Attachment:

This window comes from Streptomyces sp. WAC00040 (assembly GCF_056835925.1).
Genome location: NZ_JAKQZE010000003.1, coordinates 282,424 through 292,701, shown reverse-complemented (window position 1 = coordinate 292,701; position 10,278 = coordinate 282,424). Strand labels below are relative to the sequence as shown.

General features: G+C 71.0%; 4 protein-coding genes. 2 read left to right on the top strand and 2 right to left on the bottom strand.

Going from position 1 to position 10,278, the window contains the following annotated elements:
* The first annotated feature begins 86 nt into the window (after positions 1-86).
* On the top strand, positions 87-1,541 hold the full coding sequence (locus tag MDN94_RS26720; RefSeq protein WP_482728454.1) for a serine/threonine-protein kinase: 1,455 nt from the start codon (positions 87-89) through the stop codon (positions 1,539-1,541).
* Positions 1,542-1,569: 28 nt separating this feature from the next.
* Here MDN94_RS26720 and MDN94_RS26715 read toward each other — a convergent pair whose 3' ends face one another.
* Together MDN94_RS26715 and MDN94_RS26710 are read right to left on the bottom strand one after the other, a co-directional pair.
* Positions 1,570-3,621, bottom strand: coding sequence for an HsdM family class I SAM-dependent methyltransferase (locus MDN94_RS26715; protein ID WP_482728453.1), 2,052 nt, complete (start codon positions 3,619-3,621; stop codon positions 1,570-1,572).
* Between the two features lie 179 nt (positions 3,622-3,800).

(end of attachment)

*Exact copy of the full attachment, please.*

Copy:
This window comes from Streptomyces sp. WAC00040 (assembly GCF_056835925.1).
Genome location: NZ_JAKQZE010000003.1, coordinates 282,424 through 292,701, shown reverse-complemented (window position 1 = coordinate 292,701; position 10,278 = coordinate 282,424). Strand labels below are relative to the sequence as shown.

General features: G+C 71.0%; 4 protein-coding genes. 2 read left to right on the top strand and 2 right to left on the bottom strand.

Going from position 1 to position 10,278, the window contains the following annotated elements:
* The first annotated feature begins 86 nt into the window (after positions 1-86).
* On the top strand, positions 87-1,541 hold the full coding sequence (locus tag MDN94_RS26720; RefSeq protein WP_482728454.1) for a serine/threonine-protein kinase: 1,455 nt from the start codon (positions 87-89) through the stop codon (positions 1,539-1,541).
* Positions 1,542-1,569: 28 nt separating this feature from the next.
* Here MDN94_RS26720 and MDN94_RS26715 read toward each other — a convergent pair whose 3' ends face one another.
* Together MDN94_RS26715 and MDN94_RS26710 are read right to left on the bottom strand one after the other, a co-directional pair.
* Positions 1,570-3,621, bottom strand: coding sequence for an HsdM family class I SAM-dependent methyltransferase (locus MDN94_RS26715; protein ID WP_482728453.1), 2,052 nt, complete (start codon positions 3,619-3,621; stop codon positions 1,570-1,572).
* Between the two features lie 179 nt (positions 3,622-3,800).